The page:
TitleTemporal Variability of Atomic Hydrogen From the Mesopause to the Upper Thermosphere
Publication TypeJournal Article
Year of Publication2018
AuthorsQian, L, Burns, AG, Solomon, SS, Smith, AK, McInerney, JM, Hunt, LA, Marsh, DR, Liu, H, Mlynczak, MG, Vitt, FM
JournalJournal of Geophysical Research: Space Physics
Volume123
Issue1
Pagination1006 - 1017
Date Published01/2018
Abstract

We investigate atomic hydrogen (H) variability from the mesopause to the upper thermosphere, on time scales of solar cycle, seasonal, and diurnal, using measurements made by the Sounding of the Atmosphere using Broadband Emission Radiometry (SABER) instrument on the Thermosphere Ionosphere Mesosphere Energetics Dynamics satellite, and simulations by the National Center for Atmospheric Research Whole Atmosphere Community Climate Model‐eXtended (WACCM‐X). In the mesopause region (85 to 95 km), the seasonal and solar cycle variations of H simulated by WACCM‐X are consistent with those from SABER observations: H density is higher in summer than in winter, and slightly higher at solar minimum than at solar maximum. However, mesopause region H density from the Mass‐Spectrometer‐Incoherent‐Scatter (National Research Laboratory Mass‐Spectrometer‐Incoherent‐Scatter 00 (NRLMSISE‐00)) empirical model has reversed seasonal variation compared to WACCM‐X and SABER. From the mesopause to the upper thermosphere, H density simulated by WACCM‐X switches its solar cycle variation twice, and seasonal dependence once, and these changes of solar cycle and seasonal variability occur in the lower thermosphere (~95 to 130 km), whereas H from NRLMSISE‐00 does not change solar cycle and seasonal dependence from the mesopause through the thermosphere. In the upper thermosphere (above 150 km), H density simulated by WACCM‐X is higher at solar minimum than at solar maximum, higher in winter than in summer, and also higher during nighttime than daytime. The amplitudes of these variations are on the order of factors of ~10, ~2, and ~2, respectively. This is consistent with NRLMSISE‐00.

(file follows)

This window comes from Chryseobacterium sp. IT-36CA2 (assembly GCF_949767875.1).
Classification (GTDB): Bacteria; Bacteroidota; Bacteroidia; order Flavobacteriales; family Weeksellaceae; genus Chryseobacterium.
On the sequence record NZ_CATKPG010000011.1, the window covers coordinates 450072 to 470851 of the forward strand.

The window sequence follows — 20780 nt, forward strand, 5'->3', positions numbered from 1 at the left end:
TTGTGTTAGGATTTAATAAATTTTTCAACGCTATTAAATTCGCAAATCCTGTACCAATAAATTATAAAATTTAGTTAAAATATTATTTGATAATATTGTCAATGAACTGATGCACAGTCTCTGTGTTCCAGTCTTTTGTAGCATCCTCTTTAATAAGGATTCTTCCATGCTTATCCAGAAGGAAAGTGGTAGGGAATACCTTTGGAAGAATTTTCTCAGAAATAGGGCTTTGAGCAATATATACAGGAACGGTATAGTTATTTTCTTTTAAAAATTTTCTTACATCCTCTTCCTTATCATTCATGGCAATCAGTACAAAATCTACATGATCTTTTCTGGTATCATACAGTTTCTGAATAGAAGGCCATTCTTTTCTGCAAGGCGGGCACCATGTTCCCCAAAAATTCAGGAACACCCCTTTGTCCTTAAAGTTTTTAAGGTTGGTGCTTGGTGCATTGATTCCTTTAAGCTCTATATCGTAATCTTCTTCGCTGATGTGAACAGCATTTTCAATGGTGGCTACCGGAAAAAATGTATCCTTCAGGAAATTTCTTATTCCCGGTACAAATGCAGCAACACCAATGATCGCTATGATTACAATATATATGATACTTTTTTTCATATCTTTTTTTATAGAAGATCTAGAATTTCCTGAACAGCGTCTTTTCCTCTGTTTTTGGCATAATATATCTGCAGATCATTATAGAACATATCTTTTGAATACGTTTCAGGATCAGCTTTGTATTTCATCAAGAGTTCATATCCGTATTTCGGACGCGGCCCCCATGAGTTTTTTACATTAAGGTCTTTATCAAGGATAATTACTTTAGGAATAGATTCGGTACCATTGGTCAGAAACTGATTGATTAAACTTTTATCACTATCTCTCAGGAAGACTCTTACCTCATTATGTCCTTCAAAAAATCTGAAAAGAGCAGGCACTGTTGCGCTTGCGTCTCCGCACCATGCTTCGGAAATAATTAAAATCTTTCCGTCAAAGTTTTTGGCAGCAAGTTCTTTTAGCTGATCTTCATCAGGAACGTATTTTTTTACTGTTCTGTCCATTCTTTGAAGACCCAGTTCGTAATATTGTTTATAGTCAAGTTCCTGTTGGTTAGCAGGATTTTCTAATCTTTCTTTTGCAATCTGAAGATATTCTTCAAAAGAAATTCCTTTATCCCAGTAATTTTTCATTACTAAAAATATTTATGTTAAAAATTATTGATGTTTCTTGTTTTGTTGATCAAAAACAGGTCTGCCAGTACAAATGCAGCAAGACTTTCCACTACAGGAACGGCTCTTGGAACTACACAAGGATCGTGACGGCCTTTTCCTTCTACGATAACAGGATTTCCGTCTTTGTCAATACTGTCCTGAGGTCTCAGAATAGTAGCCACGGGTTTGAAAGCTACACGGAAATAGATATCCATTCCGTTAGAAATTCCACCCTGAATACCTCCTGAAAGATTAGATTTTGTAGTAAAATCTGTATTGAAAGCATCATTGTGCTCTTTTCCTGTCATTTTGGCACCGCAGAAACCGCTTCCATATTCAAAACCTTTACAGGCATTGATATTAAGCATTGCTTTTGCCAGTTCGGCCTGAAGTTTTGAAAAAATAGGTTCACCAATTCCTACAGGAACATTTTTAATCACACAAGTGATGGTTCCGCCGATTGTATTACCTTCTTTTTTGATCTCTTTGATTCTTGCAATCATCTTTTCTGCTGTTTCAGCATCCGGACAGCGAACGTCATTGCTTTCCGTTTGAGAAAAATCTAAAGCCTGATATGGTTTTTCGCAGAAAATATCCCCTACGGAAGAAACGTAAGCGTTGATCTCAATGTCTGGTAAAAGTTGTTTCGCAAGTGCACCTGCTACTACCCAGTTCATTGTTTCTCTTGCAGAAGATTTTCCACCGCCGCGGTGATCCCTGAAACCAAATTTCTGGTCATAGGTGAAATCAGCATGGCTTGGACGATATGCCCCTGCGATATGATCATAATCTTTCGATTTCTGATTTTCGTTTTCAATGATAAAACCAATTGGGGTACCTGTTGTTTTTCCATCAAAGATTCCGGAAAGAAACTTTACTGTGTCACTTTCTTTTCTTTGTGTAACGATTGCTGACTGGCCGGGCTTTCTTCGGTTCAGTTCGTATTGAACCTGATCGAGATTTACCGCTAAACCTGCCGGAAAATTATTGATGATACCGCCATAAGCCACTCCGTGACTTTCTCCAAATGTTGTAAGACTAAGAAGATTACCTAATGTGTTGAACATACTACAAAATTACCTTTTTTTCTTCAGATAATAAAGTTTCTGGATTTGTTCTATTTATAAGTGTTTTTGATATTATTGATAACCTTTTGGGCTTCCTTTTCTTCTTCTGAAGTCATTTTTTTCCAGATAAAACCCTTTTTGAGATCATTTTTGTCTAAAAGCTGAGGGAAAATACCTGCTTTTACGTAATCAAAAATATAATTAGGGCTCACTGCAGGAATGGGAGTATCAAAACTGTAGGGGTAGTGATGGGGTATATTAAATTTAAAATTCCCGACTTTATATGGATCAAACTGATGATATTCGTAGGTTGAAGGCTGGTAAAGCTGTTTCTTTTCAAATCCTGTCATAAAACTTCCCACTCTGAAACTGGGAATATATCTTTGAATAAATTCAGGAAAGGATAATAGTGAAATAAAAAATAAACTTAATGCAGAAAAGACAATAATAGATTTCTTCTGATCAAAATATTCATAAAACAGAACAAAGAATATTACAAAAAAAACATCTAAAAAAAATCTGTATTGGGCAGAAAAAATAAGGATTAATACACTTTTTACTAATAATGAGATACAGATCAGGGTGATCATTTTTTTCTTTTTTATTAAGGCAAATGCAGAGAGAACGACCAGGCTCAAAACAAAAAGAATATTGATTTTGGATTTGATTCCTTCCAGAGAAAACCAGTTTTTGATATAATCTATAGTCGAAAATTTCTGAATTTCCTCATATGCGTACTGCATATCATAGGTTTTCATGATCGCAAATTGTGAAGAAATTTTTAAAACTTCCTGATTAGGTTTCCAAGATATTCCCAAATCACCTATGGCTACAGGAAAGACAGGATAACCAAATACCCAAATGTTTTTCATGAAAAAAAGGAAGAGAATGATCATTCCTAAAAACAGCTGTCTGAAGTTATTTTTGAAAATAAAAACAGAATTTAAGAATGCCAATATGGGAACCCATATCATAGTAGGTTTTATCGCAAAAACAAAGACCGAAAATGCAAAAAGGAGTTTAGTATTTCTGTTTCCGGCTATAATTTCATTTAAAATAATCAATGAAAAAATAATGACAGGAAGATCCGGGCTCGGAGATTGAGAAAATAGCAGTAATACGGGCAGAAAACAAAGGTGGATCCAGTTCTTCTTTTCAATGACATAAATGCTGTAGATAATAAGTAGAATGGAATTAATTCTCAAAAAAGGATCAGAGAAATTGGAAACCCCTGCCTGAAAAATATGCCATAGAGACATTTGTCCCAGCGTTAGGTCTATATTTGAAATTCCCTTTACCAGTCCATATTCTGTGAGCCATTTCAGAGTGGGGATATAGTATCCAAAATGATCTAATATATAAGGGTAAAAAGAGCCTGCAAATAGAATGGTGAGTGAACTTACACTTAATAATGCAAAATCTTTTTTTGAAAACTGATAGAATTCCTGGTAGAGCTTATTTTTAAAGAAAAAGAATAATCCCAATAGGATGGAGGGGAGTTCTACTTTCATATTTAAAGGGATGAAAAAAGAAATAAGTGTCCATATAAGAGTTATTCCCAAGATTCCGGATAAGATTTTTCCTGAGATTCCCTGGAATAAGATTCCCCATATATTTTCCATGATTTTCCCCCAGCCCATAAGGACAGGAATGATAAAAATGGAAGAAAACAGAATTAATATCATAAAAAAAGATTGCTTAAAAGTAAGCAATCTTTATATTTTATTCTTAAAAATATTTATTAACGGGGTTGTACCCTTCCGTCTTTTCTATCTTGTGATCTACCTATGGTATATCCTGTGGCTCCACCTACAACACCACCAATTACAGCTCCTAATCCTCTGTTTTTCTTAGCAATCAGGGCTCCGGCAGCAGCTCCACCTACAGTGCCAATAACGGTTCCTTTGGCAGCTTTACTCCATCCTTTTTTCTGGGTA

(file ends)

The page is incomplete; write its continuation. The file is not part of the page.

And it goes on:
URLhttp://doi.wiley.com/10.1002/2017JA024998
DOI10.1002/2017JA024998
Short TitleJ. Geophys. Res. Space Physics


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